506. Telegram From the Department of State to the Embassy in Israel1

280026. Ref: Tel Aviv 6157.2 Subj: Territorial Assurances to Jordan.

The following, FYI, is full text of memorandum of November 6, 19673 referred to in Amman 7409:4
“On instructions from Ambassador GoldbeRG King Hussein was told the following on the afternoon of November 5 just prior to the King’s meeting with Ambassador Goldberg:
‘The draft resolution which Ambassador Goldberg has presented is the best language vis-à-vis the Arabs which the United States Government can support. A resolution which the United States Government cannot support will be a meaningless document, since it is going to require US influence on Israel to achieve the objectives of any resolution. Furthermore, the resolution which Ambassador Goldberg has presented is the best the United States can do today. There is no guarantee that the United States could support such a favorable resolution next month or the month after. The Arabs have consistently made the mistake of rejecting resolutions which they later wished they had accepted. By rejecting this resolution they may be making the same mistake again. The United States as a matter of policy does not envisage a Jordan which consists only of the East Bank. The United States is prepared to support a return of the West Bank to Jordan with minor boundary rectifications. However, the US would use its influence to obtain compensation to Jordan for any territory it is required to give up. For example, if Jordan is required to give up the Latrun salient, the USG will use its influence to obtain in compensation access for Jordan to a Mediterranean port in Israel. Finally, although as a matter of policy we do not agree with Jordan’s position on Jerusalem, nor do we agree with [Page 999] the Israeli position on Jerusalem, we are prepared to use our influence to obtain for Jordan a role in Jerusalem. In short, we are prepared to make a maximum effort to obtain for Jordan the best possible deal in terms of settlement with Israel. We can only do this under the United Nations resolution and the present resolution is the maximum that we can support. Therefore, the best advice that the United States can give Jordan at this time is to accept this resolution and to rely on our promises that under it we will help Jordan get the best possible settlement.’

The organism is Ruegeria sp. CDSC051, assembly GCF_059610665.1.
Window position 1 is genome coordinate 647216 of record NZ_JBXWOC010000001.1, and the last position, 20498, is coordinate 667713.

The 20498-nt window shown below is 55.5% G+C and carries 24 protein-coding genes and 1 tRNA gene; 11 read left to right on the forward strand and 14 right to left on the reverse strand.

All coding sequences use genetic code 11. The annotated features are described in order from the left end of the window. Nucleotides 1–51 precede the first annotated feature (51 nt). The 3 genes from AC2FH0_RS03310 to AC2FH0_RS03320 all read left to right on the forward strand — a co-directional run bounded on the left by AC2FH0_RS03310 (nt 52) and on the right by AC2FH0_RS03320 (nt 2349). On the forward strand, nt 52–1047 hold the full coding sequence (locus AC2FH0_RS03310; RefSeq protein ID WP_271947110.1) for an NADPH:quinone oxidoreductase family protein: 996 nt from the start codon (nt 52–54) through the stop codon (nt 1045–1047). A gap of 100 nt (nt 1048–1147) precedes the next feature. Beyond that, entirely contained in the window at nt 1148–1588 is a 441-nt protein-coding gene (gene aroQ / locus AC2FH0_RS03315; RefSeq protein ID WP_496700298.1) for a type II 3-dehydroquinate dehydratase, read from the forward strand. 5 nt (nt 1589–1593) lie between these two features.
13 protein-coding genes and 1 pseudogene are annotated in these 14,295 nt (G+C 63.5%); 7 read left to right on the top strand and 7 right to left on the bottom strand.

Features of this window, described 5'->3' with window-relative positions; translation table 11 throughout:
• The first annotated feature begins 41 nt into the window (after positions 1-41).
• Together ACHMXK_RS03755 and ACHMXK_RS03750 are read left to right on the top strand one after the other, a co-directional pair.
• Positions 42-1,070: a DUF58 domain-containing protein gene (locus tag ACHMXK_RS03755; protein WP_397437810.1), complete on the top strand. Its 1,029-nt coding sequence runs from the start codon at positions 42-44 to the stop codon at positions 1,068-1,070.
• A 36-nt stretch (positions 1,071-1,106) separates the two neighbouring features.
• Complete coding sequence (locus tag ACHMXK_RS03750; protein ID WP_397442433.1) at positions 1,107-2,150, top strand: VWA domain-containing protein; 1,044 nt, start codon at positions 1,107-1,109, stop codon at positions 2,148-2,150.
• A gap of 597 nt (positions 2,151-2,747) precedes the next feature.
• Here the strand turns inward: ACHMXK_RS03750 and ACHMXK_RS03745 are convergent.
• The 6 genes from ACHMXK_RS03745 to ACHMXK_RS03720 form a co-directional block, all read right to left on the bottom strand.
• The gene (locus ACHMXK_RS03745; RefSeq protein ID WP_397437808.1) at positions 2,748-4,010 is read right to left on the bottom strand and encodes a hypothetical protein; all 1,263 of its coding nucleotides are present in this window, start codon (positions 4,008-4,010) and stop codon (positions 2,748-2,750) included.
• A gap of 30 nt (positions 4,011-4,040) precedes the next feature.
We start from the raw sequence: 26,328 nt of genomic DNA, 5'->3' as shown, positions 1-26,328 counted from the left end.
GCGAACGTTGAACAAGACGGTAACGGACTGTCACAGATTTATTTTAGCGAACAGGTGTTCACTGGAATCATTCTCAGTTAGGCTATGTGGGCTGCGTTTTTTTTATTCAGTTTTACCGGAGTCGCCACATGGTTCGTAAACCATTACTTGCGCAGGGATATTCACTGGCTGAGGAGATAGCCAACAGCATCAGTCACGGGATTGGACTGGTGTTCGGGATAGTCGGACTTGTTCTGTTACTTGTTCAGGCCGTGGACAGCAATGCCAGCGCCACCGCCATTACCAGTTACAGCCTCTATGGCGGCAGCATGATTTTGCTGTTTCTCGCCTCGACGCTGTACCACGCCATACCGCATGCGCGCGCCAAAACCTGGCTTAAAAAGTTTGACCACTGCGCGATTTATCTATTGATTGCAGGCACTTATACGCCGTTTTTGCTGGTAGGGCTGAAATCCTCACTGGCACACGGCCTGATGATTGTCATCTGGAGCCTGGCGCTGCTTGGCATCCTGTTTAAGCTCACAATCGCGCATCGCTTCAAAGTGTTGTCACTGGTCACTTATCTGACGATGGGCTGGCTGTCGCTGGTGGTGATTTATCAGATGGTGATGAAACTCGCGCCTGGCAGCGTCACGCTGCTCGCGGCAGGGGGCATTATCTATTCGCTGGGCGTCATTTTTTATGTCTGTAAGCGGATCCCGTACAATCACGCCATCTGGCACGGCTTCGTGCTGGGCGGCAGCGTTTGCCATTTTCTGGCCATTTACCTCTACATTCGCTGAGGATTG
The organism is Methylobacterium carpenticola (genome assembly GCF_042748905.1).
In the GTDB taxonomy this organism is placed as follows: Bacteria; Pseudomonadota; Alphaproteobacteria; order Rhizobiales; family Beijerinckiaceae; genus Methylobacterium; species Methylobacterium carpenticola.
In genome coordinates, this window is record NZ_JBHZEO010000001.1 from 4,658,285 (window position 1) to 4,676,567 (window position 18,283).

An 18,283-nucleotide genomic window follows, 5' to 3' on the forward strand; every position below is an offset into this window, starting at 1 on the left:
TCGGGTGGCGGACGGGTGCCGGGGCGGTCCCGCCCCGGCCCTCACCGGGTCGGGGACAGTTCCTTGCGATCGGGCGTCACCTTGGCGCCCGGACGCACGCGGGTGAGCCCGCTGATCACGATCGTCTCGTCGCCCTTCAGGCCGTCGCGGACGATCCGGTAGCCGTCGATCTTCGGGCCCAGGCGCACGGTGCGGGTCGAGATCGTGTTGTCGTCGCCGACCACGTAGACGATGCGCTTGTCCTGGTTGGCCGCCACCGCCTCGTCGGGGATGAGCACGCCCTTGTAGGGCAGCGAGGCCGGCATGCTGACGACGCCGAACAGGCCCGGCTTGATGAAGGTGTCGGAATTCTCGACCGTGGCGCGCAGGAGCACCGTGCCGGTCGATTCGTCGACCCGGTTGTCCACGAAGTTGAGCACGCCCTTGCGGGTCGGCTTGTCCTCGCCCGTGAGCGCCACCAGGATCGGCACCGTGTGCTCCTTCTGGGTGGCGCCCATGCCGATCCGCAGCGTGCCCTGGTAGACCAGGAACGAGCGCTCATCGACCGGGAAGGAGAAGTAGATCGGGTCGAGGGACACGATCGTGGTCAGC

The King asked whether this could be viewed as a commitment by the United States. He was told that the exact language as to what this was should be obtained from the Secretary or the President. Whether it was a commitment or a promise should be left for someone else to specify. Later the Jordanians stated that they were prepared to accept this advice, but they pointed out that what they were doing by accepting it was to sacrifice previous Arab insistence on certain resolution language which they felt protected their position in return for a promise from the USG.”
  1. Source: National Archives and Records Administration, RG 59, Central Files 1967–69, POL 27–14 ARAB–ISR. Secret; Nodis. Drafted by Atherton, cleared by UNP Deputy Director Arthur R. Day and Jordan Country Director Talcott W. Seelye, and approved by Davies.
  2. Telegram 6157 from Tel Aviv, November 20, 1968. (Ibid., POL 27 ARAB–ISR)
  3. No other copy of the memorandum has been found.
  4. In telegram 7409 from Amman, November 11, 1968, Ambassador Symmes reported a November 9 conversation with King Hussein. Symmes stated that in accordance with the Department’s instructions that he could repeat the assurances given Hussein in New York a year earlier, he had read to him verbatim the assurances contained in the memorandum dated November 6, 1967. (National Archives and Records Administration, RG 59, Central Files 1967–69, POL 27–14 ARAB–ISR) For the instructions, see Foreign Relations, 1964–1968, vol. XX, Document 312.